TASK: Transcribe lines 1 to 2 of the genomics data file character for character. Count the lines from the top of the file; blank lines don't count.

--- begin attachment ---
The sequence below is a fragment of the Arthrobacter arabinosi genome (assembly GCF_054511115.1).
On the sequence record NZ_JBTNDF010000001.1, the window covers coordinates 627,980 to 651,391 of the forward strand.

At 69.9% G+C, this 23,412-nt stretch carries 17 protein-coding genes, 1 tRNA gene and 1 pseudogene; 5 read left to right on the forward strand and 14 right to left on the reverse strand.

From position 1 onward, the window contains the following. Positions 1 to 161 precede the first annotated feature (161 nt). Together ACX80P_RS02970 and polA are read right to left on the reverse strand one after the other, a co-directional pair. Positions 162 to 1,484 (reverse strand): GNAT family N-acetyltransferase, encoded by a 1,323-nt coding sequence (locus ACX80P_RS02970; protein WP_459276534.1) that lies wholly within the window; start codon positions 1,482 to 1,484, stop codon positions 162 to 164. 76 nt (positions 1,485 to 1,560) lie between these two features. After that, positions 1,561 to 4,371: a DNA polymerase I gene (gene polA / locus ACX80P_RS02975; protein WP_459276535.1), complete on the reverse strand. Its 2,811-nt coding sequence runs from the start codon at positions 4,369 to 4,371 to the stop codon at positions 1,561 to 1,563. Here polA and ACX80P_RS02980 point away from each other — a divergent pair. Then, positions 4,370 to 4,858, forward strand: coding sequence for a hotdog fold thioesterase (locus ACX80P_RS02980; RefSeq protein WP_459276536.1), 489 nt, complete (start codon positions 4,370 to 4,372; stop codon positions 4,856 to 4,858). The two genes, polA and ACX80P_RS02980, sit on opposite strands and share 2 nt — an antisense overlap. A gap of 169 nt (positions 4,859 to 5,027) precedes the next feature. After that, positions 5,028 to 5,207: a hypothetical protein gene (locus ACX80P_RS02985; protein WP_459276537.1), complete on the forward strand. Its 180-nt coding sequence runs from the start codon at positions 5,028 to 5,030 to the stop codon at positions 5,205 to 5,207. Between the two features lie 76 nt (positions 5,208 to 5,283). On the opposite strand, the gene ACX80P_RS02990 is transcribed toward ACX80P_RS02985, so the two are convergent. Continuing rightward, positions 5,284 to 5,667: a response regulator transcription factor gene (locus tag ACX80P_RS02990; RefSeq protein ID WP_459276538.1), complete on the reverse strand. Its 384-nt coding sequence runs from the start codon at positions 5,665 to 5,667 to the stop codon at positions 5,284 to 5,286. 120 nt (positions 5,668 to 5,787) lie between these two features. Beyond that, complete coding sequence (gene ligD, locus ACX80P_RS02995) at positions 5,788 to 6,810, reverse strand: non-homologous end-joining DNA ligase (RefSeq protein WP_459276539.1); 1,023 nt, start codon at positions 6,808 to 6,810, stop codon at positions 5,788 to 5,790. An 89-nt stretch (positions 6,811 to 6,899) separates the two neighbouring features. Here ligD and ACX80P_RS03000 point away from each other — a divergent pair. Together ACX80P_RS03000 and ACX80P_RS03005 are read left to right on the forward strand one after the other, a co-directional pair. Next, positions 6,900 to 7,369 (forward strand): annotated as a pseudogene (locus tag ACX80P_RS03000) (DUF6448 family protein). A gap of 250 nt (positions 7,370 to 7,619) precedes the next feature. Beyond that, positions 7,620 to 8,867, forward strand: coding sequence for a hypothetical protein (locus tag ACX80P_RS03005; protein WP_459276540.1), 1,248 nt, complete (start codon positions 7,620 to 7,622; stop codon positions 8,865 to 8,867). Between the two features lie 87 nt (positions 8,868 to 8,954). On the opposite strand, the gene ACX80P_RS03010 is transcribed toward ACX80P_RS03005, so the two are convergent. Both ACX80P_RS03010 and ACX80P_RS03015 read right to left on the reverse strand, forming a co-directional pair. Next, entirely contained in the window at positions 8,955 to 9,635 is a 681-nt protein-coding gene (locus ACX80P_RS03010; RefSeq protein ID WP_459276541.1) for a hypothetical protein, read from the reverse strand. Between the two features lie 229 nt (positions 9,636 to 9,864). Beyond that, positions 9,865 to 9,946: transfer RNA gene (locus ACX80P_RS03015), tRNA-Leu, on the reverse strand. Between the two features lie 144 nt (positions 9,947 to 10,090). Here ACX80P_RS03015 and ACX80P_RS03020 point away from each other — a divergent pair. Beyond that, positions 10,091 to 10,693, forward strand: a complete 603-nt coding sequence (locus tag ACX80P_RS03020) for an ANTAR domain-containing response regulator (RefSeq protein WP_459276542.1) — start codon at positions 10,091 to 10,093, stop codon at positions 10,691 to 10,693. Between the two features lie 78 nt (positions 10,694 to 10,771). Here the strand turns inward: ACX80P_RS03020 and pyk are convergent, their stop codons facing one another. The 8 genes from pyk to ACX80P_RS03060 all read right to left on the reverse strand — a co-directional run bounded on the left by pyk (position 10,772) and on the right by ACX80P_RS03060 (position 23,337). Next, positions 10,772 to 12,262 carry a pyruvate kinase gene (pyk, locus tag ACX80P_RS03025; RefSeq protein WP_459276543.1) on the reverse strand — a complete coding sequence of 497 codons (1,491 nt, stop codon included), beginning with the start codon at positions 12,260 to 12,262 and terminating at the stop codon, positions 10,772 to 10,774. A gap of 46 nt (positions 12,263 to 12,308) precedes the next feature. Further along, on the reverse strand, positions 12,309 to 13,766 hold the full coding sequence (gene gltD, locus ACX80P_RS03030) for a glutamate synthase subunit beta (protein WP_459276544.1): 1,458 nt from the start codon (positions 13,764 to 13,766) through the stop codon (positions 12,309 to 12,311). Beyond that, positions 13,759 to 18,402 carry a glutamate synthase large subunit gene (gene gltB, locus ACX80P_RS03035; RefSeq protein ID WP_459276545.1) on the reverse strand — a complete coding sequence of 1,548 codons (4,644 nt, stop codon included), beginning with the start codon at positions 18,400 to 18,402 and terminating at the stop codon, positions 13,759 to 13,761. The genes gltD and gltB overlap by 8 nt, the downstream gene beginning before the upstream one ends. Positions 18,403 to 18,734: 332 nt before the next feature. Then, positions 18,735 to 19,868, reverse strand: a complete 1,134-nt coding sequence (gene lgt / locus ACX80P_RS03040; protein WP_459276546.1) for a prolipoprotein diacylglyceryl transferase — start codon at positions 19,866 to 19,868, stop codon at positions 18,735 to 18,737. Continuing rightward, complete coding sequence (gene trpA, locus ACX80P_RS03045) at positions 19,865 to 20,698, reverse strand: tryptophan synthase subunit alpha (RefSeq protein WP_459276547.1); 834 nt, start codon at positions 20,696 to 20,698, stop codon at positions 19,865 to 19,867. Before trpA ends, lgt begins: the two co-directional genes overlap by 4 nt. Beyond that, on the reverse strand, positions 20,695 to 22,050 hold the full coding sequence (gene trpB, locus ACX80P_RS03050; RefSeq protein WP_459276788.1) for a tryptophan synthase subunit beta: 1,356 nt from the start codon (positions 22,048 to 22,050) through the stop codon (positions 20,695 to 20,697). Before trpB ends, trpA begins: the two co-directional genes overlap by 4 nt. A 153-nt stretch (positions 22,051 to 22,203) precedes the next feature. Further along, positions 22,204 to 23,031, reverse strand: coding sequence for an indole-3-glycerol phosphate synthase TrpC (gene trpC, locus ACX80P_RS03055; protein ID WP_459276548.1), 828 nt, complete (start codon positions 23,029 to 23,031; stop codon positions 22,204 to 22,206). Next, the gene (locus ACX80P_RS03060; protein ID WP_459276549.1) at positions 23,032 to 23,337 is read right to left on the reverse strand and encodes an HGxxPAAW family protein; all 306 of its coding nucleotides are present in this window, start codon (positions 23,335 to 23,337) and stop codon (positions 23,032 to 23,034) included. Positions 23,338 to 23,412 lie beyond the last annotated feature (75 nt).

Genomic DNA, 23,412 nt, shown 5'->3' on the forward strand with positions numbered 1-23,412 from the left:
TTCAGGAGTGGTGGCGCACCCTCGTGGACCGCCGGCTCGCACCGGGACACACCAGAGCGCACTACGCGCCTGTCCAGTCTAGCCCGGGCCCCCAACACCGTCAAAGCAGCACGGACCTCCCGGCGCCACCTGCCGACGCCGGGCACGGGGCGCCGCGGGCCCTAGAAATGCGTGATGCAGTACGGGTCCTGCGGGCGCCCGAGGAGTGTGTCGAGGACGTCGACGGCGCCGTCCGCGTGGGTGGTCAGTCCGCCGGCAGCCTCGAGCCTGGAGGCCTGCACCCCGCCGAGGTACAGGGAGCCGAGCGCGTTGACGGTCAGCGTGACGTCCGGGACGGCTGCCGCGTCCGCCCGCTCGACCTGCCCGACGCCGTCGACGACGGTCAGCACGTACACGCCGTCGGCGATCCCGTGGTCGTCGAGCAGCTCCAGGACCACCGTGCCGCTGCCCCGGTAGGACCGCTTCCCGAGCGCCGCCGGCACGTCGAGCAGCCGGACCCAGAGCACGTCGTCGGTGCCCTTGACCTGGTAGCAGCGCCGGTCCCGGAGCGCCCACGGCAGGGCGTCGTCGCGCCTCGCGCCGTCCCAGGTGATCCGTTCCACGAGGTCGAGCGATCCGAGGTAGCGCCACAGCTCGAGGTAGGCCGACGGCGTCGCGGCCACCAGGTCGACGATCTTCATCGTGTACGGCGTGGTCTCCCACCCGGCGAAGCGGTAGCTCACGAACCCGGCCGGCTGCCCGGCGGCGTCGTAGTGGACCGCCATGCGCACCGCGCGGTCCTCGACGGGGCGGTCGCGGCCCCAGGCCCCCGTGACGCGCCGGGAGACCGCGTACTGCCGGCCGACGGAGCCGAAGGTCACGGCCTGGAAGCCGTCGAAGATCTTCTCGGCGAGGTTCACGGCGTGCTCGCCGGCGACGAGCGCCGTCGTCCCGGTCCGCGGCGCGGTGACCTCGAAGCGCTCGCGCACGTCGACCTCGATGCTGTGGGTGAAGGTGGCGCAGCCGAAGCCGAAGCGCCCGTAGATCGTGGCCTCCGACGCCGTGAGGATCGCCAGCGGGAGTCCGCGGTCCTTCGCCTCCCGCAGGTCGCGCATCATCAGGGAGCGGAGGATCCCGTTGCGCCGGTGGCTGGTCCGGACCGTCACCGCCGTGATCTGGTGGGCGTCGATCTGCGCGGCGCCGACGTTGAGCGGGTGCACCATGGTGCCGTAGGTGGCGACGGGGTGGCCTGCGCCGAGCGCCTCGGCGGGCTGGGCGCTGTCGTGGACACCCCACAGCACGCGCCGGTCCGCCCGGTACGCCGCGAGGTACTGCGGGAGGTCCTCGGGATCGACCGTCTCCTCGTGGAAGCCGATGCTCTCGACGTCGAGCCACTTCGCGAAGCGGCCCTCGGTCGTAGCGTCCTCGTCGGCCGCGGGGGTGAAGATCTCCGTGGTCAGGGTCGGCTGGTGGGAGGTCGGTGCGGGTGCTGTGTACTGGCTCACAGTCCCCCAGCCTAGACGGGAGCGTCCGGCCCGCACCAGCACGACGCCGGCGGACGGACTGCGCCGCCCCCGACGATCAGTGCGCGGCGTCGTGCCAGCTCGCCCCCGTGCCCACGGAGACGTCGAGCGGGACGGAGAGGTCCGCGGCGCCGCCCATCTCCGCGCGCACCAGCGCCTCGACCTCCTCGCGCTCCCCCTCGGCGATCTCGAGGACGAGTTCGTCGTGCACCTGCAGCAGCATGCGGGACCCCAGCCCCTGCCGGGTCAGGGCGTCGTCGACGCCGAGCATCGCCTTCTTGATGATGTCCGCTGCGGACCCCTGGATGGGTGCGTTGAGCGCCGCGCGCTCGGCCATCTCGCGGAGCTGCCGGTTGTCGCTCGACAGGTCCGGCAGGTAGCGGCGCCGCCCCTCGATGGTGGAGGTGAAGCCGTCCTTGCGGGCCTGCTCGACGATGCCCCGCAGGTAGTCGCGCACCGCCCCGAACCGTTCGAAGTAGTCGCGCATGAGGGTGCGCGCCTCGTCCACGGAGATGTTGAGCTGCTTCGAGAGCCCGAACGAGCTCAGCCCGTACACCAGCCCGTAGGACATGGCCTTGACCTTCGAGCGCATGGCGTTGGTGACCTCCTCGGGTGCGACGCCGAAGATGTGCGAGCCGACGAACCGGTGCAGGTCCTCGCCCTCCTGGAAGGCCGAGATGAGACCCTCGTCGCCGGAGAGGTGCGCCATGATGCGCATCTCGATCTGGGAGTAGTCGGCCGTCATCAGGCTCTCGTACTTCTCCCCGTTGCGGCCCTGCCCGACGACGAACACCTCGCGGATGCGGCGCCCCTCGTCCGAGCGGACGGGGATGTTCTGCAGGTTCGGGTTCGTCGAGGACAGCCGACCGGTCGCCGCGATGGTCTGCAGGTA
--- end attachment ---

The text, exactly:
The sequence below is a fragment of the Arthrobacter arabinosi genome (assembly GCF_054511115.1).
On the sequence record NZ_JBTNDF010000001.1, the window covers coordinates 627,980 to 651,391 of the forward strand.